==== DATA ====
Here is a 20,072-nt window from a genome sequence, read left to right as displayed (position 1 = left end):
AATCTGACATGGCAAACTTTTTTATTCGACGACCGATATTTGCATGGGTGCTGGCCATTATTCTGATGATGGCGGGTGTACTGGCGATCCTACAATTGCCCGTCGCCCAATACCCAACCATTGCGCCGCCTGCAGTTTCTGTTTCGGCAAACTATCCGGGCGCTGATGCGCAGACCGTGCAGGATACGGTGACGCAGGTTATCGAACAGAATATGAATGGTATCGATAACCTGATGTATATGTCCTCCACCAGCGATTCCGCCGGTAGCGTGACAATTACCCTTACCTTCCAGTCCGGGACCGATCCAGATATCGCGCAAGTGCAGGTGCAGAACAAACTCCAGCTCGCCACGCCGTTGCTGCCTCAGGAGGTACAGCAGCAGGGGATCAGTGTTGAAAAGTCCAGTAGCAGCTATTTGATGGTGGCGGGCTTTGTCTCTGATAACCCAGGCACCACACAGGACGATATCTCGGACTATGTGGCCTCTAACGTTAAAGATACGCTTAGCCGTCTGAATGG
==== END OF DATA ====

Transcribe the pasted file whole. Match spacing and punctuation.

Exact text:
Here is a 20,072-nt window from a genome sequence, read left to right as displayed (position 1 = left end):
AATCTGACATGGCAAACTTTTTTATTCGACGACCGATATTTGCATGGGTGCTGGCCATTATTCTGATGATGGCGGGTGTACTGGCGATCCTACAATTGCCCGTCGCCCAATACCCAACCATTGCGCCGCCTGCAGTTTCTGTTTCGGCAAACTATCCGGGCGCTGATGCGCAGACCGTGCAGGATACGGTGACGCAGGTTATCGAACAGAATATGAATGGTATCGATAACCTGATGTATATGTCCTCCACCAGCGATTCCGCCGGTAGCGTGACAATTACCCTTACCTTCCAGTCCGGGACCGATCCAGATATCGCGCAAGTGCAGGTGCAGAACAAACTCCAGCTCGCCACGCCGTTGCTGCCTCAGGAGGTACAGCAGCAGGGGATCAGTGTTGAAAAGTCCAGTAGCAGCTATTTGATGGTGGCGGGCTTTGTCTCTGATAACCCAGGCACCACACAGGACGATATCTCGGACTATGTGGCCTCTAACGTTAAAGATACGCTTAGCCGTCTGAATGG